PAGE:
2010 59%
    2011 69%
    2012 57%
    2013 53%

    2010 64%
    2011 47%
    2012 59%
    2013 71%

    Arroyo has had a higher % every year except his mono year.

  11. Another article over at FG by Jeff Sullivan about our 1st Baseman:

    It’s about last night’s 0-0, 5 BB, 1 RBI performance, as you may expect.

  12. If the Reds could just make up one game on the Cards in the next two days, they might get some help from an unlukely source. I see where Travis Wood is scheduled to pitch for the Cubs Friday night vs. the Cards. Wouldn’t it be nice if our ole buddy Travis Wood gives the Reds a big assist Friday night and shut down or shut out the Cards. Reds beat the Pirates Friday night,Travis beats the Cards and were all even going into Saturday, game #161.

  13. To some end, I agree that pitchers have control over their K’s and BB’s … but as I have witnessed this year — more than ever — the home plate umpire takes a lot of control over the strike zone. With pitchers like Arroyo, the strike zone is way more important than the pitches he throws. Cingrani can get away with some wildness, as can Chapman and Bailey, to some degree.

    Umps allegedly call to a fixed zone but I’ve seen a strike zone that made no logical sense. If a pitcher can get one that moves around, he’s in.

    Over 30-35 starts, I’d agree that trends are pretty much — we can expect the HR ball more from Leake and Bronson, more ground balls from Homer … and a gutsy effort from Cueto.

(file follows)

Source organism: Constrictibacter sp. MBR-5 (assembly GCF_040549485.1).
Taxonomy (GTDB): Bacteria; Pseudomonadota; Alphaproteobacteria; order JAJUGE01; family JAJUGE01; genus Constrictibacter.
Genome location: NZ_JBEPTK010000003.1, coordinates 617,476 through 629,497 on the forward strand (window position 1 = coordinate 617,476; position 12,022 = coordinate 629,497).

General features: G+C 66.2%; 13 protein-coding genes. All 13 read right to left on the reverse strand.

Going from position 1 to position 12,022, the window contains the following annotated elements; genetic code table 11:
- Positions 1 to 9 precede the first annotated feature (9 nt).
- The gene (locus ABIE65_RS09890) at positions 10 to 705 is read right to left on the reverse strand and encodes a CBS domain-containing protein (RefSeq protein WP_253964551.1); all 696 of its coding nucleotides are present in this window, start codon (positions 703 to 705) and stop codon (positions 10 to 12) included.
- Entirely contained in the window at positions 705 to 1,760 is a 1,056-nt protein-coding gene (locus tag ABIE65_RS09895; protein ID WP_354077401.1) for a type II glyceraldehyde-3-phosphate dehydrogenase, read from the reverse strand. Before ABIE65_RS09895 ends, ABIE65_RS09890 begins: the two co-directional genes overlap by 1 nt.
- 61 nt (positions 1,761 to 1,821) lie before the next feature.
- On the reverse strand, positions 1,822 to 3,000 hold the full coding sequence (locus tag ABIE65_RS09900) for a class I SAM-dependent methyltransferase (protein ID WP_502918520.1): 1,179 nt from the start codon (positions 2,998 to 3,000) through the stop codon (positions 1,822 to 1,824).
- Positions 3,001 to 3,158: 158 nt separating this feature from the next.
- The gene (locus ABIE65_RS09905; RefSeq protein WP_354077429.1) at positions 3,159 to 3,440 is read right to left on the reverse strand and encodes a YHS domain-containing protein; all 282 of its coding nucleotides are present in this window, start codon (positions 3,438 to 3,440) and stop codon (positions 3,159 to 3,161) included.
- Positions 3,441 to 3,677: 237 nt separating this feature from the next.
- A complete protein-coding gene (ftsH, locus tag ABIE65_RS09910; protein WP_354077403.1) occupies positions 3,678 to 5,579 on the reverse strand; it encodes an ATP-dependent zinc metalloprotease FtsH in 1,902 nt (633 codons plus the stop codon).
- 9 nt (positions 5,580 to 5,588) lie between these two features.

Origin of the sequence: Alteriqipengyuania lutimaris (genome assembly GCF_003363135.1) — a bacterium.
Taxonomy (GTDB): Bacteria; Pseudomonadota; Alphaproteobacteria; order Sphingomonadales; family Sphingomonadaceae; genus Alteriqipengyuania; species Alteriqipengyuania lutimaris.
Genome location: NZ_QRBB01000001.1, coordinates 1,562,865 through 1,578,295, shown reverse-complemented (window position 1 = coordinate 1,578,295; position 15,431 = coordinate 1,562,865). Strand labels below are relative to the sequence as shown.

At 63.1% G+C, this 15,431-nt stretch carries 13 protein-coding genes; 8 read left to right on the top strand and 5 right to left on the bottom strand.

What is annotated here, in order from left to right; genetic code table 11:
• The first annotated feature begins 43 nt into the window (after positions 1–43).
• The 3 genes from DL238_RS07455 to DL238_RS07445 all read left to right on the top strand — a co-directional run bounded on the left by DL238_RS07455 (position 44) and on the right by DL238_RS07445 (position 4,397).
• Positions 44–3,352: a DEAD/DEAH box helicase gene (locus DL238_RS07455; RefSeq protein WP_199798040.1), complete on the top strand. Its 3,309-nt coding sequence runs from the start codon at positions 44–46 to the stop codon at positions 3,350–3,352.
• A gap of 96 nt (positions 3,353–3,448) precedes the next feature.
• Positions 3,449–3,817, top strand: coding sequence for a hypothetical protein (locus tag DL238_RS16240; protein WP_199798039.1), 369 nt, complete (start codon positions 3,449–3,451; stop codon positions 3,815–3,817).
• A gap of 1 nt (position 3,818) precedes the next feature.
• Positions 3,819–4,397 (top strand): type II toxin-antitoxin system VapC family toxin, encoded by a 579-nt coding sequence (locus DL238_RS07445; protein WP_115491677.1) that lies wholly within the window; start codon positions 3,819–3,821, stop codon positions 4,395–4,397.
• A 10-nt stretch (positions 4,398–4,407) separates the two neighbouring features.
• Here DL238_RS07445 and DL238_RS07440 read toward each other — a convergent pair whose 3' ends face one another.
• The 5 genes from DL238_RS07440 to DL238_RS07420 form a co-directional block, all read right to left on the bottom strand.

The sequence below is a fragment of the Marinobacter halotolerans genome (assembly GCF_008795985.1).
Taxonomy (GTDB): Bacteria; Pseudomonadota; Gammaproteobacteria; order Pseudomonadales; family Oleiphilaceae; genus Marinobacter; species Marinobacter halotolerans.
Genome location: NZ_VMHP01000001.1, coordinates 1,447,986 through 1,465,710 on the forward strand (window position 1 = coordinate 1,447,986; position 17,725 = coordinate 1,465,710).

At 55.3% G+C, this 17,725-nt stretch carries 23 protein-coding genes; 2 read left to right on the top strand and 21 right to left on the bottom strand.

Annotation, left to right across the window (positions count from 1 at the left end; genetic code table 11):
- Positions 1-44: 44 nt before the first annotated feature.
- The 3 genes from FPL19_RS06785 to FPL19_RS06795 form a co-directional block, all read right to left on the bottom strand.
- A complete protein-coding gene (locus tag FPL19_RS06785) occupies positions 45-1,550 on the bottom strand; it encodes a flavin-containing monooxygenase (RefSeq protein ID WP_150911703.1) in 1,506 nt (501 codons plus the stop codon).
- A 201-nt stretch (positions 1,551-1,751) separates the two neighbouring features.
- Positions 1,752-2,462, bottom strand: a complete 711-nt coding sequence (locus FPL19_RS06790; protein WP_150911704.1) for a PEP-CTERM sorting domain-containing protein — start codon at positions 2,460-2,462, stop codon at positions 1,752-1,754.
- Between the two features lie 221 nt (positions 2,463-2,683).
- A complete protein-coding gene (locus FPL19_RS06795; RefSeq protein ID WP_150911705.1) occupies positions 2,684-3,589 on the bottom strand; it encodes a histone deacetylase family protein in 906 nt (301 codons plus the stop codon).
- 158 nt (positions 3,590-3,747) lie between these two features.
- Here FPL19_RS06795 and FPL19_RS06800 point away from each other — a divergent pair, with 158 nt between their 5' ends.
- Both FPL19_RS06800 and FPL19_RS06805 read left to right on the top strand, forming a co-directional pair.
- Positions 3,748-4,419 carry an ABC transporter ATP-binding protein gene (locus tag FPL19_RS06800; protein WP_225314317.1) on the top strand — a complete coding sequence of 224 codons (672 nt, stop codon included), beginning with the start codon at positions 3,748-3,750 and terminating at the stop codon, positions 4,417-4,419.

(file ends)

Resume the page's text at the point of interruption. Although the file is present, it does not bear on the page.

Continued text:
Latos is still a powderkeg, IMO … and the metrics can’t really measure that.

    Every pitcher has more command of the strike zone if he has a 3- or 4-run lead.

  14. Nice work, Jason.

    If the Reds can find out that Cingrani’s back is healthy the week, I don’t know how he gets left out of the equation. I believe the Reds are going to need all the power pitching they can muster against the Dodgers and/or Cardinals. St. Louis in particular is a patient bunch that seems to have had no problem with the back end of our rotation this year. Cingrani only faced St. Louis once and didn’t have his best stuff, but was still the only pitcher that was successful in that early August series. Games can get out of hand very quickly in GABP with Bronson and Leake.

    Tony Cingrani kept the Reds in the race this year. Pitching in Johnny’s slot, he had a sub-3.00 ERA and he misses bats. He is a rookie and that is a concern. But he sure hasn’t pitched like it this year.

    • @Richard Fitch:

      Cingrani faced St Louis twice … 2-0. His second start was better than his first / during the series the Reds took three of four from STL at home.

      Even more reason Cingrani needs to be there.

Comments are closed.

About Jason Linden

Jason has been a fan of the Reds since he was born. He really had no choice in the matter. He has been writing at Redleg Nation for a few years, and also writes and edits at The Hardball Times. His debut novel, When the Sparrow Sings, is available now and concerns baseball, among other things. You can find more information at


2013 Postseason, 2013 Reds